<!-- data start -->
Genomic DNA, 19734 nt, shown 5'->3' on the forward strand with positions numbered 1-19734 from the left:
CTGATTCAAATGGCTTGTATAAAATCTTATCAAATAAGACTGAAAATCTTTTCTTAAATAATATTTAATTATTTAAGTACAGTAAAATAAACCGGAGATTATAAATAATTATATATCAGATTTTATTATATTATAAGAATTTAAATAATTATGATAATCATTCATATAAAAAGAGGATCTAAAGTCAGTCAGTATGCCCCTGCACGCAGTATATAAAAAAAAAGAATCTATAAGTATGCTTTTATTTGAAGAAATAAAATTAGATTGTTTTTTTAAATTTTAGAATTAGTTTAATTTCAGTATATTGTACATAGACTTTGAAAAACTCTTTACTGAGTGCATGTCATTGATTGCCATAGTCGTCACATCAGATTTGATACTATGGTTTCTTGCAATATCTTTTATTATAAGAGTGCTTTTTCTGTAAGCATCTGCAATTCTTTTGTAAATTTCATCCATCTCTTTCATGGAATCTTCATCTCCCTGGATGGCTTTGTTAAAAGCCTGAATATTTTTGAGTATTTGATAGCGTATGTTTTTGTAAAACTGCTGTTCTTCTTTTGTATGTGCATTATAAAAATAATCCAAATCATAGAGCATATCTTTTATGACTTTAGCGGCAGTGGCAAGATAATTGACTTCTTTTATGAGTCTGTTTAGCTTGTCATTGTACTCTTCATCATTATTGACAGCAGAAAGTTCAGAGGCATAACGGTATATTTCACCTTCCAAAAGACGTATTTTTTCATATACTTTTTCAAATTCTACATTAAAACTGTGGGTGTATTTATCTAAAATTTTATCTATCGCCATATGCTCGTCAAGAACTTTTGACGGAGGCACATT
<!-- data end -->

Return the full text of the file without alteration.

Genomic DNA, 19734 nt, shown 5'->3' on the forward strand with positions numbered 1-19734 from the left:
CTGATTCAAATGGCTTGTATAAAATCTTATCAAATAAGACTGAAAATCTTTTCTTAAATAATATTTAATTATTTAAGTACAGTAAAATAAACCGGAGATTATAAATAATTATATATCAGATTTTATTATATTATAAGAATTTAAATAATTATGATAATCATTCATATAAAAAGAGGATCTAAAGTCAGTCAGTATGCCCCTGCACGCAGTATATAAAAAAAAAGAATCTATAAGTATGCTTTTATTTGAAGAAATAAAATTAGATTGTTTTTTTAAATTTTAGAATTAGTTTAATTTCAGTATATTGTACATAGACTTTGAAAAACTCTTTACTGAGTGCATGTCATTGATTGCCATAGTCGTCACATCAGATTTGATACTATGGTTTCTTGCAATATCTTTTATTATAAGAGTGCTTTTTCTGTAAGCATCTGCAATTCTTTTGTAAATTTCATCCATCTCTTTCATGGAATCTTCATCTCCCTGGATGGCTTTGTTAAAAGCCTGAATATTTTTGAGTATTTGATAGCGTATGTTTTTGTAAAACTGCTGTTCTTCTTTTGTATGTGCATTATAAAAATAATCCAAATCATAGAGCATATCTTTTATGACTTTAGCGGCAGTGGCAAGATAATTGACTTCTTTTATGAGTCTGTTTAGCTTGTCATTGTACTCTTCATCATTATTGACAGCAGAAAGTTCAGAGGCATAACGGTATATTTCACCTTCCAAAAGACGTATTTTTTCATATACTTTTTCAAATTCTACATTAAAACTGTGGGTGTATTTATCTAAAATTTTATCTATCGCCATATGCTCGTCAAGAACTTTTGACGGAGGCACATT